Spain and the Irish Mission, 1609-1707 examines Spanish confessional policy in 17th-century Ireland. Cristina Bravo Lozano provides an innovative perspective on Spanish-Irish relations during a crucial period for Early Modern European history. Key historical actors and events are brought to the fore in her account of the missionary networks created around the Irish Catholic exile in the Iberian Peninsula. She presents a comprehensive study of this form of royal patronage, the changes and challenges Irish Catholicism had to face after the peace of London (1604) and the role that Irish missionaries played in preserving its place within the framework of Anglo-Spanish relations.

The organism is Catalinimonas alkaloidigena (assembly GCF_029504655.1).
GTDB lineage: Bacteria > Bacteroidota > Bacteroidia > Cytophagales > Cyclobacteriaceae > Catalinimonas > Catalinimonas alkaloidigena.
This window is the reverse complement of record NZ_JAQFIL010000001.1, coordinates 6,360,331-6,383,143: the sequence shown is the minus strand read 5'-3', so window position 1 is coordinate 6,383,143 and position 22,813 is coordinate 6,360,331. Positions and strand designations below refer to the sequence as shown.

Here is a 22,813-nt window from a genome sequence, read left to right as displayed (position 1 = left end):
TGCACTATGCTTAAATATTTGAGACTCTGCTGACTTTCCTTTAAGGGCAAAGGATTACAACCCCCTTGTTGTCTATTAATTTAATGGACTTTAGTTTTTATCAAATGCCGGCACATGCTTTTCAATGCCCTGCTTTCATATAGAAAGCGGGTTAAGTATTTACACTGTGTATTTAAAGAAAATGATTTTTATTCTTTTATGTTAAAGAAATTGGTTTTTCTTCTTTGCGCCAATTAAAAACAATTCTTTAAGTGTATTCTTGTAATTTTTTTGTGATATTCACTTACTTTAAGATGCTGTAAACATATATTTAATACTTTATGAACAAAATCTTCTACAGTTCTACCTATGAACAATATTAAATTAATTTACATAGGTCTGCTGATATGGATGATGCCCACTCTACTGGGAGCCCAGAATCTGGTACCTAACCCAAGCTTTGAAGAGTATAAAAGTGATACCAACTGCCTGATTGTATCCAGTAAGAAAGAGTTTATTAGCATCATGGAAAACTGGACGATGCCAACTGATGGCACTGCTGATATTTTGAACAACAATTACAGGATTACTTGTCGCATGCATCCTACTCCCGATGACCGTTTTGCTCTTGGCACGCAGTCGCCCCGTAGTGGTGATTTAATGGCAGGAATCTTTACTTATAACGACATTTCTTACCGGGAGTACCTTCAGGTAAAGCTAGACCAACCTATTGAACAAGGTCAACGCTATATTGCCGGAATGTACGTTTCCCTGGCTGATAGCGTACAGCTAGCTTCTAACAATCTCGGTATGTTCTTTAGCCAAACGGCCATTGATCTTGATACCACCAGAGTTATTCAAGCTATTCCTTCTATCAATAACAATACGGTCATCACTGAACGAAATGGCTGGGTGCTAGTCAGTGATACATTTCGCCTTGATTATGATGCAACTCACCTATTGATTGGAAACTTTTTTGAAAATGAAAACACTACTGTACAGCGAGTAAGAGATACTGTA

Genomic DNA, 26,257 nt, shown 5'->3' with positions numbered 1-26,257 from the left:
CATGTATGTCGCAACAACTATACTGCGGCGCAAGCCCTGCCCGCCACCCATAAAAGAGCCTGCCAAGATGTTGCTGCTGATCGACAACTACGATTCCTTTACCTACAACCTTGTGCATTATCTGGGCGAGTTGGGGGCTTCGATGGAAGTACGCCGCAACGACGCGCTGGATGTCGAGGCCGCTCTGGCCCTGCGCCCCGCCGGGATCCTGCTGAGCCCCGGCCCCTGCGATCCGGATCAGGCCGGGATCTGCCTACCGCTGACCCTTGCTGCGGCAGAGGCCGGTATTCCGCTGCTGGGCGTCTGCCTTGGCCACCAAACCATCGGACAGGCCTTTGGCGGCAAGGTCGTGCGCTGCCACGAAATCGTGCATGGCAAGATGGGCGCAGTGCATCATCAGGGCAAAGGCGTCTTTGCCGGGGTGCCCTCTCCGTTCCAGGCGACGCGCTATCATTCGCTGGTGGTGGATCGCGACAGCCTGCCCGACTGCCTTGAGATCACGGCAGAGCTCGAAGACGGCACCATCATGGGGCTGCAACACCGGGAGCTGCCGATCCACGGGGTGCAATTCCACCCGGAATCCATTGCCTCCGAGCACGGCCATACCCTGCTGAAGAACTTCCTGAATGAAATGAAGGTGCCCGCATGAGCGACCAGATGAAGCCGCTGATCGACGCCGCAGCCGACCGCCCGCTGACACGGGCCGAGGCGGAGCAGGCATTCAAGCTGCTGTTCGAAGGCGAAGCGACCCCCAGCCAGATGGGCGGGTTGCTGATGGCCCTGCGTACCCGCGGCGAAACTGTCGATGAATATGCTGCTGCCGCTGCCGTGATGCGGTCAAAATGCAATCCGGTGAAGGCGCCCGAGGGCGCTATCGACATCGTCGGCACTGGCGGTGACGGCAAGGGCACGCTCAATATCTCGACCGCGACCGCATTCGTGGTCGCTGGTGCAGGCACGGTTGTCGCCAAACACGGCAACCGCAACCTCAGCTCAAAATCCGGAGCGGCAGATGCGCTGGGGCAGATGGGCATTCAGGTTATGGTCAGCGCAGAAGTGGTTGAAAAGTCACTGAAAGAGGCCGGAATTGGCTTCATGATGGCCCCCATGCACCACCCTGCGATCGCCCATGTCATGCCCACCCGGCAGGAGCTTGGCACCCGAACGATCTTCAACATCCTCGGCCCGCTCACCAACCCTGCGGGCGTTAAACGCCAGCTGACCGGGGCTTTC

chapter 1|18 pages

Hibernia, the Iberia of the North

chapter 2|59 pages

Ireland, Rome, Spain

The Origins of a Mission

chapter 3|22 pages

The Changing Nature of Royal Patronage

chapter 4|53 pages

‘Rock Castle, Trojan Horse’

The Restoration

chapter 5|20 pages

Under Catholic Sovereignty, 1685–1691

chapter 6|15 pages

Religion After War

Redefining the Mission

chapter 7|15 pages

Fin de Siècle

A Return Mission

chapter 8|9 pages

From the Habsburgs to the Bourbons

Change or Continuity?